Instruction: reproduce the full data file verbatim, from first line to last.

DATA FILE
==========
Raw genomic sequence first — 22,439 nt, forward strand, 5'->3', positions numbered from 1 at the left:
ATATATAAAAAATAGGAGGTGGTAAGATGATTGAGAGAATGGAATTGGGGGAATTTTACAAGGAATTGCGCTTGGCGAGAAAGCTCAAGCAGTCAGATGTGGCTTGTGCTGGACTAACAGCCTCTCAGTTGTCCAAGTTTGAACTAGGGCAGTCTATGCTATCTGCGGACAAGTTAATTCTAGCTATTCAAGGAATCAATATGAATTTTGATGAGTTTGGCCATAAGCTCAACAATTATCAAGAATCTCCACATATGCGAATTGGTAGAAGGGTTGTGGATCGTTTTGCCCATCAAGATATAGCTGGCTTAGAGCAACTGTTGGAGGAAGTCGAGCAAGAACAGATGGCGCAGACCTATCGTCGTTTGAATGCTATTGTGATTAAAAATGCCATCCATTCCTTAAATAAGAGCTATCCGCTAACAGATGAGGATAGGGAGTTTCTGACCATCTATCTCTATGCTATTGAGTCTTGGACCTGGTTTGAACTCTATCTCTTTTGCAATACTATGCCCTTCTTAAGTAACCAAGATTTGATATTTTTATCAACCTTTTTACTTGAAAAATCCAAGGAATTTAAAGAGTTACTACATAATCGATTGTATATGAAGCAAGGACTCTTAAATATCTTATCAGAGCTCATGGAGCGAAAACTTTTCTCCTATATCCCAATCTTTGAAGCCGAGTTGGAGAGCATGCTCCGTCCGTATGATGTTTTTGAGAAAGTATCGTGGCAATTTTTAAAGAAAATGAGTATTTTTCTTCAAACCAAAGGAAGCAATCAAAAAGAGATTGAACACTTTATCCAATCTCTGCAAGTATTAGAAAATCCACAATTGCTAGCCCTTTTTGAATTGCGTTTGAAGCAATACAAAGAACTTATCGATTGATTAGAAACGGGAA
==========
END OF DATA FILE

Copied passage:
Raw genomic sequence first — 22,439 nt, forward strand, 5'->3', positions numbered from 1 at the left:
ATATATAAAAAATAGGAGGTGGTAAGATGATTGAGAGAATGGAATTGGGGGAATTTTACAAGGAATTGCGCTTGGCGAGAAAGCTCAAGCAGTCAGATGTGGCTTGTGCTGGACTAACAGCCTCTCAGTTGTCCAAGTTTGAACTAGGGCAGTCTATGCTATCTGCGGACAAGTTAATTCTAGCTATTCAAGGAATCAATATGAATTTTGATGAGTTTGGCCATAAGCTCAACAATTATCAAGAATCTCCACATATGCGAATTGGTAGAAGGGTTGTGGATCGTTTTGCCCATCAAGATATAGCTGGCTTAGAGCAACTGTTGGAGGAAGTCGAGCAAGAACAGATGGCGCAGACCTATCGTCGTTTGAATGCTATTGTGATTAAAAATGCCATCCATTCCTTAAATAAGAGCTATCCGCTAACAGATGAGGATAGGGAGTTTCTGACCATCTATCTCTATGCTATTGAGTCTTGGACCTGGTTTGAACTCTATCTCTTTTGCAATACTATGCCCTTCTTAAGTAACCAAGATTTGATATTTTTATCAACCTTTTTACTTGAAAAATCCAAGGAATTTAAAGAGTTACTACATAATCGATTGTATATGAAGCAAGGACTCTTAAATATCTTATCAGAGCTCATGGAGCGAAAACTTTTCTCCTATATCCCAATCTTTGAAGCCGAGTTGGAGAGCATGCTCCGTCCGTATGATGTTTTTGAGAAAGTATCGTGGCAATTTTTAAAGAAAATGAGTATTTTTCTTCAAACCAAAGGAAGCAATCAAAAAGAGATTGAACACTTTATCCAATCTCTGCAAGTATTAGAAAATCCACAATTGCTAGCCCTTTTTGAATTGCGTTTGAAGCAATACAAAGAACTTATCGATTGATTAGAAACGGGAA